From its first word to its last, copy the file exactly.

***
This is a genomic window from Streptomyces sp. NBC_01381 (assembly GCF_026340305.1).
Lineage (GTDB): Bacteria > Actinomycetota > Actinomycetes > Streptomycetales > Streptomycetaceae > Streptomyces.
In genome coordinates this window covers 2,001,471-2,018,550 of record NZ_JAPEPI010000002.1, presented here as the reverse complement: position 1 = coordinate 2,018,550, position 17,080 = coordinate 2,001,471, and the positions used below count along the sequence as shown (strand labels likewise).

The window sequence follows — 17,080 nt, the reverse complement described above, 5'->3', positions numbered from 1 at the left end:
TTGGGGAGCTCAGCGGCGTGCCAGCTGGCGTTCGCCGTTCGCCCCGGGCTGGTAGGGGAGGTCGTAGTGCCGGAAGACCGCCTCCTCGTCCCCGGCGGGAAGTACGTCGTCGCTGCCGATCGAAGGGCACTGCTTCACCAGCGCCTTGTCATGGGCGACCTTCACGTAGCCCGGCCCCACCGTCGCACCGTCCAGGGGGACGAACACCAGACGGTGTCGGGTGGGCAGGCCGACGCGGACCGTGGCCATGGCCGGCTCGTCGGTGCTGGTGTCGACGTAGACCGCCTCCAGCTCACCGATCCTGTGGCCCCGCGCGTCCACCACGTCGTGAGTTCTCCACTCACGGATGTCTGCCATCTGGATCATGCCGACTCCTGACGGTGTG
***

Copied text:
This is a genomic window from Streptomyces sp. NBC_01381 (assembly GCF_026340305.1).
Lineage (GTDB): Bacteria > Actinomycetota > Actinomycetes > Streptomycetales > Streptomycetaceae > Streptomyces.
In genome coordinates this window covers 2,001,471-2,018,550 of record NZ_JAPEPI010000002.1, presented here as the reverse complement: position 1 = coordinate 2,018,550, position 17,080 = coordinate 2,001,471, and the positions used below count along the sequence as shown (strand labels likewise).

The window sequence follows — 17,080 nt, the reverse complement described above, 5'->3', positions numbered from 1 at the left end:
TTGGGGAGCTCAGCGGCGTGCCAGCTGGCGTTCGCCGTTCGCCCCGGGCTGGTAGGGGAGGTCGTAGTGCCGGAAGACCGCCTCCTCGTCCCCGGCGGGAAGTACGTCGTCGCTGCCGATCGAAGGGCACTGCTTCACCAGCGCCTTGTCATGGGCGACCTTCACGTAGCCCGGCCCCACCGTCGCACCGTCCAGGGGGACGAACACCAGACGGTGTCGGGTGGGCAGGCCGACGCGGACCGTGGCCATGGCCGGCTCGTCGGTGCTGGTGTCGACGTAGACCGCCTCCAGCTCACCGATCCTGTGGCCCCGCGCGTCCACCACGTCGTGAGTTCTCCACTCACGGATGTCTGCCATCTGGATCATGCCGACTCCTGACGGTGTG